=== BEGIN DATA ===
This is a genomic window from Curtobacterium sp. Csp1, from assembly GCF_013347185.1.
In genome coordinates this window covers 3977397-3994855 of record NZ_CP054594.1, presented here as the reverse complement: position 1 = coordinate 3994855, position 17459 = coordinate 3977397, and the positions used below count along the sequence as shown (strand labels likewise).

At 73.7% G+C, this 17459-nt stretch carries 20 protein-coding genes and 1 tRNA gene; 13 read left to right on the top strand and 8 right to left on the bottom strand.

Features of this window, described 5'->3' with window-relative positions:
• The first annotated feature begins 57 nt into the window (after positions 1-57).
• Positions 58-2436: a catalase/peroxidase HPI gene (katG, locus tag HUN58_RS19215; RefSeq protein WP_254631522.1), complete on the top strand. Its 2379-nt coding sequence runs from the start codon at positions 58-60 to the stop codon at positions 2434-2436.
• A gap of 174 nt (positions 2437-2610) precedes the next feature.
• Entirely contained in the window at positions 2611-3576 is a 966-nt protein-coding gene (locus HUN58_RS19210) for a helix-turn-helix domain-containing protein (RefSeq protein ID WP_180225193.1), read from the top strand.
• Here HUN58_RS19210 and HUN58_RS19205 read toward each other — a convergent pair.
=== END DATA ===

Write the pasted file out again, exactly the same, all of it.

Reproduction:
This is a genomic window from Curtobacterium sp. Csp1, from assembly GCF_013347185.1.
In genome coordinates this window covers 3977397-3994855 of record NZ_CP054594.1, presented here as the reverse complement: position 1 = coordinate 3994855, position 17459 = coordinate 3977397, and the positions used below count along the sequence as shown (strand labels likewise).

At 73.7% G+C, this 17459-nt stretch carries 20 protein-coding genes and 1 tRNA gene; 13 read left to right on the top strand and 8 right to left on the bottom strand.

Features of this window, described 5'->3' with window-relative positions:
• The first annotated feature begins 57 nt into the window (after positions 1-57).
• Positions 58-2436: a catalase/peroxidase HPI gene (katG, locus tag HUN58_RS19215; RefSeq protein WP_254631522.1), complete on the top strand. Its 2379-nt coding sequence runs from the start codon at positions 58-60 to the stop codon at positions 2434-2436.
• A gap of 174 nt (positions 2437-2610) precedes the next feature.
• Entirely contained in the window at positions 2611-3576 is a 966-nt protein-coding gene (locus HUN58_RS19210) for a helix-turn-helix domain-containing protein (RefSeq protein ID WP_180225193.1), read from the top strand.
• Here HUN58_RS19210 and HUN58_RS19205 read toward each other — a convergent pair.